I have avoided quoting scripture here. But since you started here is one for you.
Leviticus 18:22 You shall not lie with a male as with a woman; it is an abomination.
Since you claim to be a Christian you should pray about that verse before continuing to defend your position.
At this point we are probably at an impasse. I see no way around the points we disagree on. I also have not heard any convincing argument that shows me gay marriage does not erode religious freedom. I have found evidence that satisfies me it does. I also see you are too narrow minded to watch 24 minutes of video (I suggested you skip the first 6 minutes in my earlier post) to help see where I am coming from. I have worked 12 hours shifts before so I don't take that as a valid argument. I am sure anyone who is open minded that finds this thread will do enough research to make their own educated decision.
Churches and religious groups will be required to provide benefits to people who live a lifestyle in opposition to their beliefs (the organizations required to provide the benefits). Prayer has been taken out of school, yet other belief systems are forced upon people who do not believe in them. Yet you believe you are right and others are wrong. You need to look in the mirror before accusing other people of things you do yourself. Freedom of religion in this country provides freedom to all religions. It does not exclude one specific religion as it seems you want to do. No, this issue is not directly a freedom of religion issue. It's a civil right issue. Unfortunately these civil rights are being used to impinge upon religious freedom. I am not eager to violate anyone's rights. However, I will not stand idly by while laws are passed that will be used to extend far beyond providing basic rights to a very small minority while limiting the vast majority. To quote philosopher Jeremy Bentham: "It is the greatest good to the greatest number of people which is the measure of right and wrong."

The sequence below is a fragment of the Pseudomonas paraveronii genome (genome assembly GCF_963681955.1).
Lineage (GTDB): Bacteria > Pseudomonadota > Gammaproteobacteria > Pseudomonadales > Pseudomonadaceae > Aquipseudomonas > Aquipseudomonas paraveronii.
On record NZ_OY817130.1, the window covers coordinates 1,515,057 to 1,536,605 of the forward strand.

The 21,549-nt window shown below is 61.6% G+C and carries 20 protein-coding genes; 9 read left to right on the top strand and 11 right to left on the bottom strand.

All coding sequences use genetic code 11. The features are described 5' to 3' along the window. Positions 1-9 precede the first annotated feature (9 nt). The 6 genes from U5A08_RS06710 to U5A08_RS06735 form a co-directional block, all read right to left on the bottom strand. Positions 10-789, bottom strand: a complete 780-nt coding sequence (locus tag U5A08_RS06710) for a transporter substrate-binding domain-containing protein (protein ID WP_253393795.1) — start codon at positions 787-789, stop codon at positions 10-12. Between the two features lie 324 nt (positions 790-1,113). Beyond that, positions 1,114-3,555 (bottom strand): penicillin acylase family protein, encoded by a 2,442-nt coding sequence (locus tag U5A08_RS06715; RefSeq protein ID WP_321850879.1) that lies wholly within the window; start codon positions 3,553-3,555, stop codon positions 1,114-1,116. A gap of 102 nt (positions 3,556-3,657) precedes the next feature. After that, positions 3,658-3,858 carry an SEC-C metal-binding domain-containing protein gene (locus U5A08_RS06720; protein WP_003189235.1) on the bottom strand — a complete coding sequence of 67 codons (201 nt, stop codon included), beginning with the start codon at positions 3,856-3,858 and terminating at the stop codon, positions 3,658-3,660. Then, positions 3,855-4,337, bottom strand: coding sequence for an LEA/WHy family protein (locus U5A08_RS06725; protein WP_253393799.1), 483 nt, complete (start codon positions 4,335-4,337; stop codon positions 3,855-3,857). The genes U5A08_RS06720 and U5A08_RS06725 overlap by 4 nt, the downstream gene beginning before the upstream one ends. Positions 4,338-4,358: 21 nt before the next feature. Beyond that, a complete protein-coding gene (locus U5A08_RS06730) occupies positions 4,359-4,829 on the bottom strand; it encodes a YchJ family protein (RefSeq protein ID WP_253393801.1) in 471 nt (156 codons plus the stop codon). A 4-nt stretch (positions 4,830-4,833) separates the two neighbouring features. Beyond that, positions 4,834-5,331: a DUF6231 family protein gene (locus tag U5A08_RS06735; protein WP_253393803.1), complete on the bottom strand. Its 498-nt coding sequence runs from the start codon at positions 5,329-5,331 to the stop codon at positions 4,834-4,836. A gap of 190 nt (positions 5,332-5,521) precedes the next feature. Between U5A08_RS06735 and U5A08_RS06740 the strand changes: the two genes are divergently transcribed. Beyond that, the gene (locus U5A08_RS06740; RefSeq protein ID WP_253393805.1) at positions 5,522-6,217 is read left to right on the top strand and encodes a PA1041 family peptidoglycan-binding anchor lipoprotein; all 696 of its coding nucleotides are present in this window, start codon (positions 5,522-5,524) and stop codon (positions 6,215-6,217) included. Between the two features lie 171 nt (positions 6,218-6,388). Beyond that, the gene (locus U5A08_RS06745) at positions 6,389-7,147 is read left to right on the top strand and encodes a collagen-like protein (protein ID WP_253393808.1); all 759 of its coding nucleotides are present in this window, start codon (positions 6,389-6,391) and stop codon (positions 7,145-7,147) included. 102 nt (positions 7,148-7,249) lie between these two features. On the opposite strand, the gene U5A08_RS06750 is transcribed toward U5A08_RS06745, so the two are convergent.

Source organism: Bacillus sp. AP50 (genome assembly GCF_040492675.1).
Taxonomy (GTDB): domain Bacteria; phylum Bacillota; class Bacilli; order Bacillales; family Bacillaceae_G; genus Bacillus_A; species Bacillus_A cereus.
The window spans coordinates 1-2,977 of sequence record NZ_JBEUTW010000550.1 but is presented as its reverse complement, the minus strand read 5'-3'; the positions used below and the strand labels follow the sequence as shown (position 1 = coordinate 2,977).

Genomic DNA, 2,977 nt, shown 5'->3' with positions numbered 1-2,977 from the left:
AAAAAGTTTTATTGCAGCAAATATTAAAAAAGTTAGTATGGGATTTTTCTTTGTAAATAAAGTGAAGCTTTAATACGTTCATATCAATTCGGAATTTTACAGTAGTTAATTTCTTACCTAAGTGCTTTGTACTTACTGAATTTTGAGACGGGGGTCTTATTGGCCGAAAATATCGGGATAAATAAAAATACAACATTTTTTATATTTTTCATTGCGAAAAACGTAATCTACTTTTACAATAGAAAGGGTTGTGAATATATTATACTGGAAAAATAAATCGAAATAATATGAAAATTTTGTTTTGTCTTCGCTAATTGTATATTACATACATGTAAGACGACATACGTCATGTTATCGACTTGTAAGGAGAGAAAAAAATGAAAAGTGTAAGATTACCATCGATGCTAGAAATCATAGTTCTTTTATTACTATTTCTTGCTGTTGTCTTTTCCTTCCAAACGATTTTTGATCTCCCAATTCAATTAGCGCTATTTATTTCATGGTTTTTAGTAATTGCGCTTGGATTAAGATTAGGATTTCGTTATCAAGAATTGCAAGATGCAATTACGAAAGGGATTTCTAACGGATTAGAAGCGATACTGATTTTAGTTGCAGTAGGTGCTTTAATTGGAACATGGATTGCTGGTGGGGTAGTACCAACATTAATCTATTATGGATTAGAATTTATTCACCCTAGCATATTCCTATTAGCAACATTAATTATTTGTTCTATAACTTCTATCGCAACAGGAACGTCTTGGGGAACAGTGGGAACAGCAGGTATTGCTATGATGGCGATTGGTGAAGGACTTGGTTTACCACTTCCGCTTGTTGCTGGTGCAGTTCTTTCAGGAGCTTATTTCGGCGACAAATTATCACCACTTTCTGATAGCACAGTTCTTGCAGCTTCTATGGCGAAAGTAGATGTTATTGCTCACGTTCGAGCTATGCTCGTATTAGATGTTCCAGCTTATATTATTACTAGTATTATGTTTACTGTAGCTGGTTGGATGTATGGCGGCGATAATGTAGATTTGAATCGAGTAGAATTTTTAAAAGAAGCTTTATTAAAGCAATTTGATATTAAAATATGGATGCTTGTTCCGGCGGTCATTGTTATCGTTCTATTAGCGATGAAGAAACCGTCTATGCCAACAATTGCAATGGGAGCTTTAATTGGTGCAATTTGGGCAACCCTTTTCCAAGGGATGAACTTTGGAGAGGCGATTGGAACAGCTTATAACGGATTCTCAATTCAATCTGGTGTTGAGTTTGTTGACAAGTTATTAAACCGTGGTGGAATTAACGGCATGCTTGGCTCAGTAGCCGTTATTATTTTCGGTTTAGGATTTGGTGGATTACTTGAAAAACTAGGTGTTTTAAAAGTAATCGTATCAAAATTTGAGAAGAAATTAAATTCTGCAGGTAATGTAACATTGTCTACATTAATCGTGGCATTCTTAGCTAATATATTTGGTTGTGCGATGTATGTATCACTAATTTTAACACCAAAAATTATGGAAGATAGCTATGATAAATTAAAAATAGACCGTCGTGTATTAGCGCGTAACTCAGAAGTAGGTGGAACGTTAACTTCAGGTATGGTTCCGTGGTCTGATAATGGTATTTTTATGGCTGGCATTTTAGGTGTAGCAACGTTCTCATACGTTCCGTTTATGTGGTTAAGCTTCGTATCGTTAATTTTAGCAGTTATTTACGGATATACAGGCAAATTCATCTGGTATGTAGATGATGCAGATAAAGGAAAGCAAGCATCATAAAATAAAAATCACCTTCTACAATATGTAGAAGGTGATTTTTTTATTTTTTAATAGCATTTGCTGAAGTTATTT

God created man and woman who all humanity descended from. God did not create Adam and Edward. He did not create Eve and Anna. The natural structure of a family is a man and a woman. Change the names to suit your religion or belief system. Call God, Creator or any other name you like. The details don't matter. The human race descended from a man and a woman. That is the natural order of things.
In Massachusetts, the first state to legalize gay marriage, freedom of religion has been infringed upon by the legalization of gay marriage. When it is proven that gay marriage can exist WITHOUT infringing upon religious freedom you will begin to see less resistance.
I agree that at least some of the secular benefits you have listed should be available to LGBT people. However, as long as any proposed solution infringes upon religious freedom it will meet resistance.